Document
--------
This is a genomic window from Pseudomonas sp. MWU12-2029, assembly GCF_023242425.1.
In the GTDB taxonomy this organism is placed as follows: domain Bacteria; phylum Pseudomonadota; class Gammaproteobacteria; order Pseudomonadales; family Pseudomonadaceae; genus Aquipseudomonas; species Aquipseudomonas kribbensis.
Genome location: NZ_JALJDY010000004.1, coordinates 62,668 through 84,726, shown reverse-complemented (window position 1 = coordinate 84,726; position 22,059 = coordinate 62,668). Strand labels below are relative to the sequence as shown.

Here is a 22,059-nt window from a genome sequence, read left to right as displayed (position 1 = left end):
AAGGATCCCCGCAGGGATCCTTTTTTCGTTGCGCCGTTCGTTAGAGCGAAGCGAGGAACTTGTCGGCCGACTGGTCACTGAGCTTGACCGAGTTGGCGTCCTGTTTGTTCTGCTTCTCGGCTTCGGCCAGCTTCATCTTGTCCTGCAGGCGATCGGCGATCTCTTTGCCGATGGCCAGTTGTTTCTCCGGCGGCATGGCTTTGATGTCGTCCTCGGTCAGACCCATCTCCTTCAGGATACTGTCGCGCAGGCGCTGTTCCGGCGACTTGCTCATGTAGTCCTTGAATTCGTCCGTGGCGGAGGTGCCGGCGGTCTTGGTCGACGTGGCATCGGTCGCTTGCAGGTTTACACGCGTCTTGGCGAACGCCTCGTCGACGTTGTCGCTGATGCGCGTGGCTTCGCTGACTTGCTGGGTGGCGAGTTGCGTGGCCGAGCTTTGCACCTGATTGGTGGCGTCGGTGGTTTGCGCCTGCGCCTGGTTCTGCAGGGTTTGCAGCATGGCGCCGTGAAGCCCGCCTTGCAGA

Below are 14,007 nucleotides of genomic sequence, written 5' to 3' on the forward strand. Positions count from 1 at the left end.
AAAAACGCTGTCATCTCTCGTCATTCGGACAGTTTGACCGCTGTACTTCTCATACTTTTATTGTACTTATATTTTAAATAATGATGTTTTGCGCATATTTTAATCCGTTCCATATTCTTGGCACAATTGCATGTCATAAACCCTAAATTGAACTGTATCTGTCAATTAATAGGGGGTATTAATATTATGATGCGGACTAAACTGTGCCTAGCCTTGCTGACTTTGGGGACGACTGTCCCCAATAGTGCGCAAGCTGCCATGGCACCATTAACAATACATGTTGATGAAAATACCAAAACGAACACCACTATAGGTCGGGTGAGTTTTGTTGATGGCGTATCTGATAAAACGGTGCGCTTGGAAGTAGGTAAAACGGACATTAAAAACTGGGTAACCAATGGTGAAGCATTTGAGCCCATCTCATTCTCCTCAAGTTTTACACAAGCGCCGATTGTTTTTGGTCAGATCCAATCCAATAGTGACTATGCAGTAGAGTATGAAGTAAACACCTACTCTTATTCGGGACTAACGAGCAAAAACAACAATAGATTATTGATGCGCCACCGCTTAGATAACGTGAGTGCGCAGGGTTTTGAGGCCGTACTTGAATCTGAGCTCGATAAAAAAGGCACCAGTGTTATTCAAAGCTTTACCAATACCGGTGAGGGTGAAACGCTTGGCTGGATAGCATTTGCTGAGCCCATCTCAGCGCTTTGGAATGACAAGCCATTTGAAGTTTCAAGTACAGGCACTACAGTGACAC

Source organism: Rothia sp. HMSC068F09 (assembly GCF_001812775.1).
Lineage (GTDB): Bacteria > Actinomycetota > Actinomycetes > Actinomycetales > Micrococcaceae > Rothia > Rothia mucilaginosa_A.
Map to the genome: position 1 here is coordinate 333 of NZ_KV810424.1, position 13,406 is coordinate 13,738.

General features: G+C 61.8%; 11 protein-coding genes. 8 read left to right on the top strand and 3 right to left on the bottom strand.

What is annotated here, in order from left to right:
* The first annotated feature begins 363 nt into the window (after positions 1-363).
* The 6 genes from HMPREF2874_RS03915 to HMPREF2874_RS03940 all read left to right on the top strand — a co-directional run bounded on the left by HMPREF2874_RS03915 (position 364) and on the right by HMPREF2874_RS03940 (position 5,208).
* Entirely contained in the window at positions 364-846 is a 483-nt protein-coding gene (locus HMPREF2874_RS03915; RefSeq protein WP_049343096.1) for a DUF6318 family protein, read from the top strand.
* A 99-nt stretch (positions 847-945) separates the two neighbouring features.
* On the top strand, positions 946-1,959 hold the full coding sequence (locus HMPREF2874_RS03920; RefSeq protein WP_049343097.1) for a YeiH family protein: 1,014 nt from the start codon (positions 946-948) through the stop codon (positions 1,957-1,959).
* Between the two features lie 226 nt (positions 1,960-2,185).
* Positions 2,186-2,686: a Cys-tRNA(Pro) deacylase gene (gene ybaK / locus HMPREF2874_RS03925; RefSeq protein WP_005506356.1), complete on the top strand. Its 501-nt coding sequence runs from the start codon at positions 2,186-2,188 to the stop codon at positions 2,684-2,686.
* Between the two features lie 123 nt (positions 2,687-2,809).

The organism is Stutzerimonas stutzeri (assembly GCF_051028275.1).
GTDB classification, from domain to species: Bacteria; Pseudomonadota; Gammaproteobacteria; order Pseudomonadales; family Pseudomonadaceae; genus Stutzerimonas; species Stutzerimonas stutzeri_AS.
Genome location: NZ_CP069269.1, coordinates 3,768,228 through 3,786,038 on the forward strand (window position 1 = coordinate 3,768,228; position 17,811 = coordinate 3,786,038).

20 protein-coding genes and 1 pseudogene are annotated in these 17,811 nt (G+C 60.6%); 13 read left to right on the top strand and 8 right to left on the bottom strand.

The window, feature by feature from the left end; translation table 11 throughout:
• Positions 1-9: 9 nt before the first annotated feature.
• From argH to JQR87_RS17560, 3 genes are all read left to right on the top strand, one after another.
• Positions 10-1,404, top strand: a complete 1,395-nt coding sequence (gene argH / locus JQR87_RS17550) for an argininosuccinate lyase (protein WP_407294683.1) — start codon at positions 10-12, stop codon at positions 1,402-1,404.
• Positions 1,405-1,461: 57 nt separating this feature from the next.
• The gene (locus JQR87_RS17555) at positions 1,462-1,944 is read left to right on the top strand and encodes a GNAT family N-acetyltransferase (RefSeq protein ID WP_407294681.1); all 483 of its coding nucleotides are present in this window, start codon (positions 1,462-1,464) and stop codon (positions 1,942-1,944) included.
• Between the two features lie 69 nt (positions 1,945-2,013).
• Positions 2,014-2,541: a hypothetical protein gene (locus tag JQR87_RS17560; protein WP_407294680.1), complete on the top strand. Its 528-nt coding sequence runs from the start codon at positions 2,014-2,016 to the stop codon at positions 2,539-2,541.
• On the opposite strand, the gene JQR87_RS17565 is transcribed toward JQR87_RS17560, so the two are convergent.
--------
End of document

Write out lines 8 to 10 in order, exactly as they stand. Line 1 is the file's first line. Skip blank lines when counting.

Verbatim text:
Source organism: Rothia sp. HMSC068F09 (assembly GCF_001812775.1).
Lineage (GTDB): Bacteria > Actinomycetota > Actinomycetes > Actinomycetales > Micrococcaceae > Rothia > Rothia mucilaginosa_A.
Map to the genome: position 1 here is coordinate 333 of NZ_KV810424.1, position 13,406 is coordinate 13,738.